A 2007 study (see abstract below) evaluated a surgically implanted tongue advancement device. The article concluded that “Adjustable tongue advancement is a feasible and relatively safe way to reduce the AHI and snoring in selected patients with moderate to severe OSA and CPAP intolerance. Technical improvements and refinements to the procedure are ongoing.”
A sleep apnea patient and inventor Harry Cutler has developed a non-surgical tongue advancement device that can be adapted for labratory titration or auto-titration similar to APAP (auto CPAP)> He is currently pursuing FDA approval to market both OTC and medically prescribed versions. This device also has an adjustable palate lifter as a feature.
I have seen an early prototype and I believe that this oral appliance may be a new class of apnea treatment devices that control the tongue and soft palate to maintain an airway. It can be easily titrated and is non-surgical and therefore will filll an important gap.
TRD’s or tongue retaining devices have limitd use for mild apnea but require a patent nasal airway. The AVEO TSD is an off the shelf device currently available. Additional information on Oral Appliances to treat sleep apnea can be found at http://www.ihatecpap.com
Dr Bryan Keropian has produced the Full Breath Appliance which can be effective but requires numerous visits for titration making it more expensive in terms of cost and time. Mr Cutlers appliace can be titrated by a patient in seconds.
Manufactures and researchers wishing to contact Mr Cutler can e-mail him @ [email protected]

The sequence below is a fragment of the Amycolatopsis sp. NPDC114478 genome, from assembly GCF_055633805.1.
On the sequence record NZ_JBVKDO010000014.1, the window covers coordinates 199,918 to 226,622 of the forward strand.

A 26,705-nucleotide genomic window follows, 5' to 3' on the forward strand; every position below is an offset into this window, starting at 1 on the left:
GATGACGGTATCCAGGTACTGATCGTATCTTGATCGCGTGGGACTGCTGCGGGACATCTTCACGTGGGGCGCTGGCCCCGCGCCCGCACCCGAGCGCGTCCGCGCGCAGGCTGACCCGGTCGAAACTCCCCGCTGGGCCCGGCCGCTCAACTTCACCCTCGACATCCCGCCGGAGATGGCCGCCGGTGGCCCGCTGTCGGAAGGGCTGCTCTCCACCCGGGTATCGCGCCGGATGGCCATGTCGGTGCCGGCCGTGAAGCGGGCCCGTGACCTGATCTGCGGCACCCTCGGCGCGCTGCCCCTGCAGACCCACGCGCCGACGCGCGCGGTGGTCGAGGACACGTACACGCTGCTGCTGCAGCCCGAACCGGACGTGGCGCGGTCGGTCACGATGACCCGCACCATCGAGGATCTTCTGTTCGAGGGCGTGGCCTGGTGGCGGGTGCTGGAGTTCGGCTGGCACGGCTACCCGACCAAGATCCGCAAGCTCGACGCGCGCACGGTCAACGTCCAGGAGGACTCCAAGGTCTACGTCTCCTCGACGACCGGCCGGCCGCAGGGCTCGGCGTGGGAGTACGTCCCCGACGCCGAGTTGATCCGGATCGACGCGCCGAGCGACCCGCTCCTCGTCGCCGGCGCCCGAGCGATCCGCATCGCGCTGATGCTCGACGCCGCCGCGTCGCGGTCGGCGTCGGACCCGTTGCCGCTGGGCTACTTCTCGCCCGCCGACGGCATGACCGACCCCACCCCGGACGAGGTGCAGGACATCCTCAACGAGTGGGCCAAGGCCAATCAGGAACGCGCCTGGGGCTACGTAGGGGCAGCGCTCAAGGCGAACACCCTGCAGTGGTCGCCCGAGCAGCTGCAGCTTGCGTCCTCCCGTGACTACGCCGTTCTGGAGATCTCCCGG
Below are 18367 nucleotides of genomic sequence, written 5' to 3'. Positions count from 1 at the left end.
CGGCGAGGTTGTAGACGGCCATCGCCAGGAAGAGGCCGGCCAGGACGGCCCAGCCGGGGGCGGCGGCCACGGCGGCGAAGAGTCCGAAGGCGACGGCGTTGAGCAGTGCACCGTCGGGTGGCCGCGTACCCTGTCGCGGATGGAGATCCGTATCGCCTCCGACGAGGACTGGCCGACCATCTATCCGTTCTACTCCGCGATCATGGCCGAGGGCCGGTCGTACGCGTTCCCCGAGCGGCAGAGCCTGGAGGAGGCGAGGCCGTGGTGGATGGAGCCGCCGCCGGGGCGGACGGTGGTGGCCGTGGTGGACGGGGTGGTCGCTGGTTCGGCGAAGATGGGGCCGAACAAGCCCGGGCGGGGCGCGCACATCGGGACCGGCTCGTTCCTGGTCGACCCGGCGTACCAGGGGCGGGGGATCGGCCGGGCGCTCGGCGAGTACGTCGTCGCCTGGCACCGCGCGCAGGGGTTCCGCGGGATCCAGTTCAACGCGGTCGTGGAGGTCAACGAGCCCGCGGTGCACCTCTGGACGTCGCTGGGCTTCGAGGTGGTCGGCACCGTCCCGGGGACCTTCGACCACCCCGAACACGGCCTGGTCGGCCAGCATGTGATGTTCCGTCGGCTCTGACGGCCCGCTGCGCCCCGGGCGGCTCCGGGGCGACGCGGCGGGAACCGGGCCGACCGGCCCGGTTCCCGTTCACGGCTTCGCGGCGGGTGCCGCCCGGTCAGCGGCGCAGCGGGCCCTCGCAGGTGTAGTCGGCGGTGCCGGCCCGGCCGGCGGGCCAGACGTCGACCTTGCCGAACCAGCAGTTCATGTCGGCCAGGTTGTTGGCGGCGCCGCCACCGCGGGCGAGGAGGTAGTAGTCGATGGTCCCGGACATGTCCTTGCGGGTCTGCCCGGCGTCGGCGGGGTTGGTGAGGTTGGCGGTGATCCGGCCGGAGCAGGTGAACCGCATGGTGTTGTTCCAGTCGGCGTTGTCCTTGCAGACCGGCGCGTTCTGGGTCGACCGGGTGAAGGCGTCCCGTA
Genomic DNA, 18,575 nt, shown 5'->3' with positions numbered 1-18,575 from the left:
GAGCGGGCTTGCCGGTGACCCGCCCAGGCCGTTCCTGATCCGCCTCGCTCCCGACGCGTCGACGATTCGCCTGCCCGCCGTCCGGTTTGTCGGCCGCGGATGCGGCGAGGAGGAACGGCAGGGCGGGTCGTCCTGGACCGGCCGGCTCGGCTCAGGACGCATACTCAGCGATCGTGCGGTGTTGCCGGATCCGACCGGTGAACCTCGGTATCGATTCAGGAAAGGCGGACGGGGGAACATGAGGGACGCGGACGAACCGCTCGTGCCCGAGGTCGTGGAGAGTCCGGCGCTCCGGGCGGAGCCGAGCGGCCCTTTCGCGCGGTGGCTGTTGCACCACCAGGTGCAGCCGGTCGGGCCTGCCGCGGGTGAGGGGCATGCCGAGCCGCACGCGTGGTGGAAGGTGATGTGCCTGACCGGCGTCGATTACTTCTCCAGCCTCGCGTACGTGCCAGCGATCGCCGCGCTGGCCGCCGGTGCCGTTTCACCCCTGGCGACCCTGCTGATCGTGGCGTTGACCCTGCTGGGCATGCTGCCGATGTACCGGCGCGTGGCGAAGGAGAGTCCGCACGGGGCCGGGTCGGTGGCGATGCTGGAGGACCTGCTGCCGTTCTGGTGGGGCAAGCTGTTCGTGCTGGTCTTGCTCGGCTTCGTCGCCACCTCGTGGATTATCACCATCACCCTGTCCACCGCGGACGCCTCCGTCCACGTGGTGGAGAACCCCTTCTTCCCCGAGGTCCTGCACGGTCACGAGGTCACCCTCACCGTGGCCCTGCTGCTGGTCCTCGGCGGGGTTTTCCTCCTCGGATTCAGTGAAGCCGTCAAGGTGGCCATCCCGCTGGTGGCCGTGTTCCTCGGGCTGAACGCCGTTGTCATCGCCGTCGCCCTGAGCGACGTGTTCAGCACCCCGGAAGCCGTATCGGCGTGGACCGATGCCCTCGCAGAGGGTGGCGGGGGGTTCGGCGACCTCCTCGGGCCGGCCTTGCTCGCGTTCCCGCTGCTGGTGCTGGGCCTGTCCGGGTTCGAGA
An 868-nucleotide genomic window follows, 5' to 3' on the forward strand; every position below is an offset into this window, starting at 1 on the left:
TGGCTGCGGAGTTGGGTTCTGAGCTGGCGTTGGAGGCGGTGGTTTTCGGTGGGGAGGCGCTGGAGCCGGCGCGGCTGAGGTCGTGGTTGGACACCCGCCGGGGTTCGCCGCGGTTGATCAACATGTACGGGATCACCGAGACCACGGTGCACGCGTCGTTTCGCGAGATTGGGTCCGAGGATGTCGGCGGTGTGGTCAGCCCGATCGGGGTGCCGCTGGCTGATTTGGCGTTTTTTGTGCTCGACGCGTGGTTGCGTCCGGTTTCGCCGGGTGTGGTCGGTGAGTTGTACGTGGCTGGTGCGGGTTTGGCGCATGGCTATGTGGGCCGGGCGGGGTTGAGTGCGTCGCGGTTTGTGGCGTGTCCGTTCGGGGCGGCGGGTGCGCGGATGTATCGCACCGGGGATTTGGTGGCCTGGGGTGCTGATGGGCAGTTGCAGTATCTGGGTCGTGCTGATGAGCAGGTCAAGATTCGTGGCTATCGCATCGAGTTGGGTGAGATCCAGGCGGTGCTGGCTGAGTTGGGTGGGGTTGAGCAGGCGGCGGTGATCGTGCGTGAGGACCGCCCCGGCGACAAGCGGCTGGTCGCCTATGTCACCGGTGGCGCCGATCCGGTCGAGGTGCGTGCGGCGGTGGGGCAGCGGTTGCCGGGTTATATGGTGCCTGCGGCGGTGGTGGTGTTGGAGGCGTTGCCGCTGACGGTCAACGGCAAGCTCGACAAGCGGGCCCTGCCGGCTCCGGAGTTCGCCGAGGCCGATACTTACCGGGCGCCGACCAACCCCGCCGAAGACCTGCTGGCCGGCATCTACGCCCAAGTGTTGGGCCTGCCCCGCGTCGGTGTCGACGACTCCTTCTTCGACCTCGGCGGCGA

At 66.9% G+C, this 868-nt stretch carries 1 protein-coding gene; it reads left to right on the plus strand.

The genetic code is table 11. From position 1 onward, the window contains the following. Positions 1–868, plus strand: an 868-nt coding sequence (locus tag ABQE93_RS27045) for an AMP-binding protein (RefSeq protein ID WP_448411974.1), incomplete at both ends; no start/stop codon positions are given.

Ann Otol Rhinol Laryngol. 2008 Nov;117(11):815-23.
Adjustable tongue advancement for obstructive sleep apnea: a pilot study.
Hamans E, Boudewyns A, Stuck BA, Baisch A, Willemen M, Verbraecken J, Van de Heyning P.
Department of Otorhinolaryngology-Head and Neck Surgery, University Hospital Antwerp, Antwerp, Belgium. [email protected]
OBJECTIVES: Surgical treatment of obstructive sleep apnea (OSA) caused by hypopharyngeal collapse of the upper airway can be considered in patients who are intolerant to continuous positive airway pressure (CPAP). The present procedures addressing the hypopharynx are invasive and have substantial morbidity and limited efficacy.
METHODS: Ten patients (mean age, 44 years) with moderate to severe OSA, ie, an apnea-hypopnea index (AHI) between 15 and 50, with CPAP intolerance were included in a prospective, nonrandomized, multicenter study to evaluate the feasibility, safety, and efficacy of a novel tongue advancement procedure. The procedure consists of the implantation of a tissue anchor in the tongue base and an adjustment spool at the mandible. Titration of this tissue anchor results in advancement of the tongue and a patent upper airway.
RESULTS: The mean AHI decreased from 22.8 at baseline to 11.8 at the 6-month follow-up (p = 0.007). The Epworth Sleepiness Scale score decreased from 11.4 at baseline to 7.7 at the 6-month follow-up (p = 0.094), and the snoring score decreased from 7.5 at baseline to 3.9 at the 6-month follow-up (p = 0.005). Four technical adverse events were noted, and 1 clinical adverse event occurred.
CONCLUSIONS: Adjustable tongue advancement is a feasible and relatively safe way to reduce the AHI and snoring in selected patients with moderate to severe OSA and CPAP intolerance. Technical improvements and refinements to the procedure are ongoing.
PMID: 19102126 [PubMed – indexed for MEDLINE]